The Value Map

The Customer Value Map is an invaluable tool for tracking how customers perceive your products. Customers, whether households or businesses, look for products that give them the best value for their money. The Value Map displays the performance-vs.-price choice that your customers face as they evaluate your products against competitors. Armed with a carefully developed Value Map, managers can see instantly how competitive their products are. In companies that do a good job of managing customer value, managers at all levels use Value Maps to track how their customers are perceiving them in a world in which competitors’ prices, products and features are continuously changing.

The Value Map [Diagram]

Plots price vs. performance for each brand.

Prices can be measured as a monetary amount or on a scale of price attractiveness (1 to 10).

Fair-value reference line shows fair price for performance. The slope shows customers’ price-for-performance tradeoff.

Fair-value zone flanking the fair value line shows quartiles in customer-perceived value.

Best-value frontier identifies the best performance levels available to the customer at different prices. Products here are likely to be the future market-share winners.

Click on the buttons for explanations of the parts of the value map.

Data for the value map can come from product evaluations, expert judgment, or from market research (see Comparative Performance Scorecard) The example value map in the diagram above shows price vs. performance for minivans in 2001. The data on performance and price come from product evaluation ratings put out by Consumer Reports Magazine. This example uses list prices; in many applications, the analysts use transactions prices.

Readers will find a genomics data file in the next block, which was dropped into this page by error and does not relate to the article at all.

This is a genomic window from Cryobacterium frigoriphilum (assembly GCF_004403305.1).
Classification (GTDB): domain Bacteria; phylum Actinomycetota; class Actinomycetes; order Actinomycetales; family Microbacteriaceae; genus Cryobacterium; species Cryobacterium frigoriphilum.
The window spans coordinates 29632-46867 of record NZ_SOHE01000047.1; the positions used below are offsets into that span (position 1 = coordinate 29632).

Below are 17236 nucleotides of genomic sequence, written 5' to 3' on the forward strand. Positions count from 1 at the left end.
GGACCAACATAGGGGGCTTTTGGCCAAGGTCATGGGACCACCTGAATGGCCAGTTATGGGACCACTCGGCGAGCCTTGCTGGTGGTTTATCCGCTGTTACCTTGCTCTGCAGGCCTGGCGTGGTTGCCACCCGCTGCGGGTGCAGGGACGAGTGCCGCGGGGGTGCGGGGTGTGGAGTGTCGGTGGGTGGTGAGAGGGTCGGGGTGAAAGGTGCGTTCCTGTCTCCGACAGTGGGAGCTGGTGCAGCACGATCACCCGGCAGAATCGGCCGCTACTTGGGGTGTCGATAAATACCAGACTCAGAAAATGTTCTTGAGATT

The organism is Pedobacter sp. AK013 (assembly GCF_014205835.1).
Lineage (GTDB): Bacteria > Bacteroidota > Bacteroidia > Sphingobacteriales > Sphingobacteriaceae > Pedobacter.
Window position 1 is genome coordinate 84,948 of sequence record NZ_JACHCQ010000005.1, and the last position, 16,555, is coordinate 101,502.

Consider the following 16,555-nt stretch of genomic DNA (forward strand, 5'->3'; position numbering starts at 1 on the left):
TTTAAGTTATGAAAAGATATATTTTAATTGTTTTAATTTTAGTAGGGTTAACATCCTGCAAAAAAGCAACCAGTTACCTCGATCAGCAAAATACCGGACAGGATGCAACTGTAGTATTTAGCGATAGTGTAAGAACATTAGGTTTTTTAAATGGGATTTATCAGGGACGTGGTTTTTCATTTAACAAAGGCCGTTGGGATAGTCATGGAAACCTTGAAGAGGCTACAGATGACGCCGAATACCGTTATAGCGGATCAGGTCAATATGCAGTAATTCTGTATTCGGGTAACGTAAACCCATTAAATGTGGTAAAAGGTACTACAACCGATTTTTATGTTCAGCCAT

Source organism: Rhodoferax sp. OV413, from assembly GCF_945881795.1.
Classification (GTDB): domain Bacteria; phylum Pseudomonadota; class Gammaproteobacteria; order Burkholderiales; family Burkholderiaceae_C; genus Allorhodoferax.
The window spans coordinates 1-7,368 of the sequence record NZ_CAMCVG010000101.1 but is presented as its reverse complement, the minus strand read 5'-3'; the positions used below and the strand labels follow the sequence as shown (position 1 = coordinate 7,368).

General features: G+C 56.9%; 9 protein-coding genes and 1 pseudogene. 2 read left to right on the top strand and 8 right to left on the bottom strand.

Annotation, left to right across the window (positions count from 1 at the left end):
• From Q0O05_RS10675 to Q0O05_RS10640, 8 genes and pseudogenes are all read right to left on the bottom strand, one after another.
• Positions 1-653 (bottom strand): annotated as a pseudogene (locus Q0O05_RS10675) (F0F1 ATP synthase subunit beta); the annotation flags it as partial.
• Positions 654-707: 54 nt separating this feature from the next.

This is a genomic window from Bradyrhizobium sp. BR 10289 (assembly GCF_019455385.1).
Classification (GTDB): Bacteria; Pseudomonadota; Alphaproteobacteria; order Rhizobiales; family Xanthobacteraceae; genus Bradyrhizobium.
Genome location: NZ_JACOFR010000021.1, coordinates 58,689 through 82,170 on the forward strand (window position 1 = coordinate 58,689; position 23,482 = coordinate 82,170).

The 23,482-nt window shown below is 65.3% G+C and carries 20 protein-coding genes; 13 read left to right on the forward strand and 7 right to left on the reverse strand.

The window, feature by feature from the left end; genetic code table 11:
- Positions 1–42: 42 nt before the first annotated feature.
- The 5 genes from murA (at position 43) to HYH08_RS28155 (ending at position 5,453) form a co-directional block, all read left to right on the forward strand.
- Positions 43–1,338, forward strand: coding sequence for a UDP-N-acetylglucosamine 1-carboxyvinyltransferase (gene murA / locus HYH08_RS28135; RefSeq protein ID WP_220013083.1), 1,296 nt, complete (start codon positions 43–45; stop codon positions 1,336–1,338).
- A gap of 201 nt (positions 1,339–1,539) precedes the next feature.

Market-Value Pricing

Businesses should try to know competitors’ prices when they set their own prices. This does not mean that they should set prices equal to competitors. It does mean that they need to price competitively for what they offer. 

In the minivan example above, the Honda Odyssey is selling for more than $3000 more than the Mercury Villager. This may not seem competitive. However, based on the Consumer Reports Ratings, the Odyssey outperforms the Villager. Judging by the two models’ positions relative to the fair-value reference line, the extra $3000 is fully justified by the performance advantages.

The philosophy of setting prices consistent with performance advantages relative to competitors is called value pricing. The value map is the central tool in enabling companies to use this pricing strategy.